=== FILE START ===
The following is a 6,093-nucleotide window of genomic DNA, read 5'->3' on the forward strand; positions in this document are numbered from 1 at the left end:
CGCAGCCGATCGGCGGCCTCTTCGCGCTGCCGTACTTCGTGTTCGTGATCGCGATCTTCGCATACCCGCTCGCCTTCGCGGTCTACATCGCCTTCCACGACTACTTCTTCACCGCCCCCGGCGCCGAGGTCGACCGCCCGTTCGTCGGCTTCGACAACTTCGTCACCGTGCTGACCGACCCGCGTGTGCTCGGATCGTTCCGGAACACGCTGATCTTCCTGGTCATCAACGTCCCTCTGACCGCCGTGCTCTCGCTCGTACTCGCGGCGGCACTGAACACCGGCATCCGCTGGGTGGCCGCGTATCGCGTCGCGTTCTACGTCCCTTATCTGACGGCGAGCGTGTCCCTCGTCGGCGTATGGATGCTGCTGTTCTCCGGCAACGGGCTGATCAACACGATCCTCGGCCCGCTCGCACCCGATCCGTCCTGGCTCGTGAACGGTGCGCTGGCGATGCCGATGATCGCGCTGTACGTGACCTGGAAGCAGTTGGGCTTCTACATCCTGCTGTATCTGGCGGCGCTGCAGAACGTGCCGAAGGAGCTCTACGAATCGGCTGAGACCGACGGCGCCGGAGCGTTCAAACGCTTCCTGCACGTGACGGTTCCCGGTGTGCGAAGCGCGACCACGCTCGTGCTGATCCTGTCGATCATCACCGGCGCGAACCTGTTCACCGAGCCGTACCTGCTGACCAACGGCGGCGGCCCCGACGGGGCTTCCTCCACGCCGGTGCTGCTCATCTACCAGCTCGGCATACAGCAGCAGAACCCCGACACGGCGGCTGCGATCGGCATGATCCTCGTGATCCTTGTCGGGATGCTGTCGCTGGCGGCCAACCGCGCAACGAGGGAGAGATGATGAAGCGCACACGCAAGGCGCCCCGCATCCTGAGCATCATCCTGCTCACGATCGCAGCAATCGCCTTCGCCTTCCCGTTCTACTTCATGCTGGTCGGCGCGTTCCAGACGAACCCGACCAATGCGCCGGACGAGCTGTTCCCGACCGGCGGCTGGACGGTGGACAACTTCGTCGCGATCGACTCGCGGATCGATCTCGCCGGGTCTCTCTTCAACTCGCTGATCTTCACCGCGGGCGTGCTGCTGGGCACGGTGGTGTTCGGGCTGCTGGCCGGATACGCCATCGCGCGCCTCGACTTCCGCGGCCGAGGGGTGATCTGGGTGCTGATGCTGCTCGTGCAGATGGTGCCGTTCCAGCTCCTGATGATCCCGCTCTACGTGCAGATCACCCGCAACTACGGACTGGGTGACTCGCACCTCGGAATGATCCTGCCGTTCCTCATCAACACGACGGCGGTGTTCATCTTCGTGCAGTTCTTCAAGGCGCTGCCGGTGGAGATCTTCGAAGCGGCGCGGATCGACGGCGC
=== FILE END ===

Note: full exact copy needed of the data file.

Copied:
The following is a 6,093-nucleotide window of genomic DNA, read 5'->3' on the forward strand; positions in this document are numbered from 1 at the left end:
CGCAGCCGATCGGCGGCCTCTTCGCGCTGCCGTACTTCGTGTTCGTGATCGCGATCTTCGCATACCCGCTCGCCTTCGCGGTCTACATCGCCTTCCACGACTACTTCTTCACCGCCCCCGGCGCCGAGGTCGACCGCCCGTTCGTCGGCTTCGACAACTTCGTCACCGTGCTGACCGACCCGCGTGTGCTCGGATCGTTCCGGAACACGCTGATCTTCCTGGTCATCAACGTCCCTCTGACCGCCGTGCTCTCGCTCGTACTCGCGGCGGCACTGAACACCGGCATCCGCTGGGTGGCCGCGTATCGCGTCGCGTTCTACGTCCCTTATCTGACGGCGAGCGTGTCCCTCGTCGGCGTATGGATGCTGCTGTTCTCCGGCAACGGGCTGATCAACACGATCCTCGGCCCGCTCGCACCCGATCCGTCCTGGCTCGTGAACGGTGCGCTGGCGATGCCGATGATCGCGCTGTACGTGACCTGGAAGCAGTTGGGCTTCTACATCCTGCTGTATCTGGCGGCGCTGCAGAACGTGCCGAAGGAGCTCTACGAATCGGCTGAGACCGACGGCGCCGGAGCGTTCAAACGCTTCCTGCACGTGACGGTTCCCGGTGTGCGAAGCGCGACCACGCTCGTGCTGATCCTGTCGATCATCACCGGCGCGAACCTGTTCACCGAGCCGTACCTGCTGACCAACGGCGGCGGCCCCGACGGGGCTTCCTCCACGCCGGTGCTGCTCATCTACCAGCTCGGCATACAGCAGCAGAACCCCGACACGGCGGCTGCGATCGGCATGATCCTCGTGATCCTTGTCGGGATGCTGTCGCTGGCGGCCAACCGCGCAACGAGGGAGAGATGATGAAGCGCACACGCAAGGCGCCCCGCATCCTGAGCATCATCCTGCTCACGATCGCAGCAATCGCCTTCGCCTTCCCGTTCTACTTCATGCTGGTCGGCGCGTTCCAGACGAACCCGACCAATGCGCCGGACGAGCTGTTCCCGACCGGCGGCTGGACGGTGGACAACTTCGTCGCGATCGACTCGCGGATCGATCTCGCCGGGTCTCTCTTCAACTCGCTGATCTTCACCGCGGGCGTGCTGCTGGGCACGGTGGTGTTCGGGCTGCTGGCCGGATACGCCATCGCGCGCCTCGACTTCCGCGGCCGAGGGGTGATCTGGGTGCTGATGCTGCTCGTGCAGATGGTGCCGTTCCAGCTCCTGATGATCCCGCTCTACGTGCAGATCACCCGCAACTACGGACTGGGTGACTCGCACCTCGGAATGATCCTGCCGTTCCTCATCAACACGACGGCGGTGTTCATCTTCGTGCAGTTCTTCAAGGCGCTGCCGGTGGAGATCTTCGAAGCGGCGCGGATCGACGGCGC